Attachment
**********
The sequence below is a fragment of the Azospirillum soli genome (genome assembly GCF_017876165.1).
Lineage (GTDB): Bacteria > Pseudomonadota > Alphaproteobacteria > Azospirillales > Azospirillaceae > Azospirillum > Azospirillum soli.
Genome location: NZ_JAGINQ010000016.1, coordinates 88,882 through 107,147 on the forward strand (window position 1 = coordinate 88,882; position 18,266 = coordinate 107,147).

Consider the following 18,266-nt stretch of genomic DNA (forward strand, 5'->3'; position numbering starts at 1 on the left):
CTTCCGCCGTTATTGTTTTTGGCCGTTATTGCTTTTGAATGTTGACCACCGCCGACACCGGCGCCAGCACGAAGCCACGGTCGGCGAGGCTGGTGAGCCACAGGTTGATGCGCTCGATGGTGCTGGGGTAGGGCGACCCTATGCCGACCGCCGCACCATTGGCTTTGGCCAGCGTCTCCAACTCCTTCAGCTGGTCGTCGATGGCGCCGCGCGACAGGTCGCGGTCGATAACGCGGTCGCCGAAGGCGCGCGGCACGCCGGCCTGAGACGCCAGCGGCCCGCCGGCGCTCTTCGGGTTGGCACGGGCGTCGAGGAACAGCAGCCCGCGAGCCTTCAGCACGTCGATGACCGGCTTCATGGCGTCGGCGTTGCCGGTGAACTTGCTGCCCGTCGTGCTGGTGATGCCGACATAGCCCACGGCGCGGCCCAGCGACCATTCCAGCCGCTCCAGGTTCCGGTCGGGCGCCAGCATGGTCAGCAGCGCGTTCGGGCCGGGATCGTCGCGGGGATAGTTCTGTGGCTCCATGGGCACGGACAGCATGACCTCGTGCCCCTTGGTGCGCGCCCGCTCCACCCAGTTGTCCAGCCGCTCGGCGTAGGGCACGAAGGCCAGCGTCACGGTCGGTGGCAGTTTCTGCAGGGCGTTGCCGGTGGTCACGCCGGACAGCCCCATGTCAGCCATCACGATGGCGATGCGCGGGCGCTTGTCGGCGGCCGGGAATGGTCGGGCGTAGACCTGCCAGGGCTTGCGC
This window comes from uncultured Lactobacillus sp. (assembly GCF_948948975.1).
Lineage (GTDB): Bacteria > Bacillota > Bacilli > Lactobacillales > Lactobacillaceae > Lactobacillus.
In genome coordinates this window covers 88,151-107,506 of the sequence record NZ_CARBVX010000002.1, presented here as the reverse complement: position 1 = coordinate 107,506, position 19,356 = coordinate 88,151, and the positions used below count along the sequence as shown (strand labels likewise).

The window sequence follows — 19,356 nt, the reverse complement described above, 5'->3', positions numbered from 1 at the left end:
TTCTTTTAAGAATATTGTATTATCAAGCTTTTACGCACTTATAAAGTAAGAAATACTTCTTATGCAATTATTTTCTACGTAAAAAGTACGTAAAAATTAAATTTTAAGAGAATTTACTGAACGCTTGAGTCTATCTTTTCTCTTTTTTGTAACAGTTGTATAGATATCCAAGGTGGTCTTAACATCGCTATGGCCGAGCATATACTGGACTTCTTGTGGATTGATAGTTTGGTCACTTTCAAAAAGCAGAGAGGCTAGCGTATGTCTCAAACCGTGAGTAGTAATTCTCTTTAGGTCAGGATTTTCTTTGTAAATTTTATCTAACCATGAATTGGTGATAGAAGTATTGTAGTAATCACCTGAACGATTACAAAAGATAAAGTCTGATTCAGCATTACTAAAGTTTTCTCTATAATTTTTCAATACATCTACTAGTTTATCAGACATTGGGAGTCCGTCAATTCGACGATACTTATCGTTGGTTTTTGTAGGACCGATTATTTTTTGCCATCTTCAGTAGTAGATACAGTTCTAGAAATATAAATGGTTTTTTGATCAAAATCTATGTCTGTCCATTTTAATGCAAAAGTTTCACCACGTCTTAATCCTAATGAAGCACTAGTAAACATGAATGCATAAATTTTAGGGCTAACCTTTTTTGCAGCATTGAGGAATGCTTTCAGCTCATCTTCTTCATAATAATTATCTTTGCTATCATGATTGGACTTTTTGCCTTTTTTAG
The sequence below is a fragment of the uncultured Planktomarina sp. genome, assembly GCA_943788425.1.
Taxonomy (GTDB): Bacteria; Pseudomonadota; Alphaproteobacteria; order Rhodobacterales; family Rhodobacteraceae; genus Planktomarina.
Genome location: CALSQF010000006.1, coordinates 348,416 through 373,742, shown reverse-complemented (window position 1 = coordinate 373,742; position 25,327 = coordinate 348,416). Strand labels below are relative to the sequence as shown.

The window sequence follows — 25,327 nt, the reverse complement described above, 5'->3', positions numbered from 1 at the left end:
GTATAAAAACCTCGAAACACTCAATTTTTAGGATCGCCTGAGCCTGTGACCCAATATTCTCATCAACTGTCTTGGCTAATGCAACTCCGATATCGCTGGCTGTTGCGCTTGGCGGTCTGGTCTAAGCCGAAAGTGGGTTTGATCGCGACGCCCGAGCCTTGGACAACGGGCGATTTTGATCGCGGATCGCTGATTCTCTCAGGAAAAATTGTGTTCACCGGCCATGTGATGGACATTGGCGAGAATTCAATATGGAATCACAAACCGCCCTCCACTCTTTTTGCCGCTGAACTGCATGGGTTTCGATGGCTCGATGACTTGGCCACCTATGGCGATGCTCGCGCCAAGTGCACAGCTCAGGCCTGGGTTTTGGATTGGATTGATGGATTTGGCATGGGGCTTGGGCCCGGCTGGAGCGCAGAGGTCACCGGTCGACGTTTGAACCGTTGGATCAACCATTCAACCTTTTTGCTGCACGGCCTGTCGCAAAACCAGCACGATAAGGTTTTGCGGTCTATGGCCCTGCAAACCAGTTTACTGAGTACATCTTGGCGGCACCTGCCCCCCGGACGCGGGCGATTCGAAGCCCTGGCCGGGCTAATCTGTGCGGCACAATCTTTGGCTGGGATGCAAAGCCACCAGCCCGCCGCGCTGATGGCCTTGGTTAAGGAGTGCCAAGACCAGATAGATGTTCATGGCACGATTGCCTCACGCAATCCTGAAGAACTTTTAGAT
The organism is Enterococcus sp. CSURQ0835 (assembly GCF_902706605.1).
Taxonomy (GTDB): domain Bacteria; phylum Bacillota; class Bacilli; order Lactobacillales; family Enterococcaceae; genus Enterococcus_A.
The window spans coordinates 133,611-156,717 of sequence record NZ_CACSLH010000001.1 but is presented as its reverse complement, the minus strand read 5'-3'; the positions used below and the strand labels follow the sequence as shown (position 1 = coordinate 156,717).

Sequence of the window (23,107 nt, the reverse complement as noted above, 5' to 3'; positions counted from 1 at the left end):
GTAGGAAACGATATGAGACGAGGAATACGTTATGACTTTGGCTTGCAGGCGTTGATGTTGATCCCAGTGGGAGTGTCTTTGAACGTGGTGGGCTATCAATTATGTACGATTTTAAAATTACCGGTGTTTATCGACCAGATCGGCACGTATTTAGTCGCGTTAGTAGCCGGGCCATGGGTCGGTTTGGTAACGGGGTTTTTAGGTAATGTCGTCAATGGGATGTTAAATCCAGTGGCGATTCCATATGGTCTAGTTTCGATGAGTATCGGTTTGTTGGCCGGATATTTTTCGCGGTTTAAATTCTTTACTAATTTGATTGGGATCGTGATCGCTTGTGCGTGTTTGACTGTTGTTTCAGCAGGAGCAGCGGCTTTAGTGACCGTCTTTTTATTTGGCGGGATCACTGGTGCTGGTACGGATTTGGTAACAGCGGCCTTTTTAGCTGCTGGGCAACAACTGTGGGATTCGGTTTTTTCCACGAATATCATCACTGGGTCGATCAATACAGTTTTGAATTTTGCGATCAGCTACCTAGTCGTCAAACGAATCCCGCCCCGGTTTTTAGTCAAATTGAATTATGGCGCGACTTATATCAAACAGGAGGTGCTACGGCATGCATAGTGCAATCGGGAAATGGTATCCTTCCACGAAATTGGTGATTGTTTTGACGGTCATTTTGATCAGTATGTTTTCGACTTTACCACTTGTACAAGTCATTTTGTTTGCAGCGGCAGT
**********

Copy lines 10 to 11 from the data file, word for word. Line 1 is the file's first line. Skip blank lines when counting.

TTCTTTTAAGAATATTGTATTATCAAGCTTTTACGCACTTATAAAGTAAGAAATACTTCTTATGCAATTATTTTCTACGTAAAAAGTACGTAAAAATTAAATTTTAAGAGAATTTACTGAACGCTTGAGTCTATCTTTTCTCTTTTTTGTAACAGTTGTATAGATATCCAAGGTGGTCTTAACATCGCTATGGCCGAGCATATACTGGACTTCTTGTGGATTGATAGTTTGGTCACTTTCAAAAAGCAGAGAGGCTAGCGTATGTCTCAAACCGTGAGTAGTAATTCTCTTTAGGTCAGGATTTTCTTTGTAAATTTTATCTAACCATGAATTGGTGATAGAAGTATTGTAGTAATCACCTGAACGATTACAAAAGATAAAGTCTGATTCAGCATTACTAAAGTTTTCTCTATAATTTTTCAATACATCTACTAGTTTATCAGACATTGGGAGTCCGTCAATTCGACGATACTTATCGTTGGTTTTTGTAGGACCGATTATTTTTTGCCATCTTCAGTAGTAGATACAGTTCTAGAAATATAAATGGTTTTTTGATCAAAATCTATGTCTGTCCATTTTAATGCAAAAGTTTCACCACGTCTTAATCCTAATGAAGCACTAGTAAACATGAATGCATAAATTTTAGGGCTAACCTTTTTTGCAGCATTGAGGAATGCTTTCAGCTCATCTTCTTCATAATAATTATCTTTGCTATCATGATTGGACTTTTTGCCTTTTTTAG
The sequence below is a fragment of the uncultured Planktomarina sp. genome, assembly GCA_943788425.1.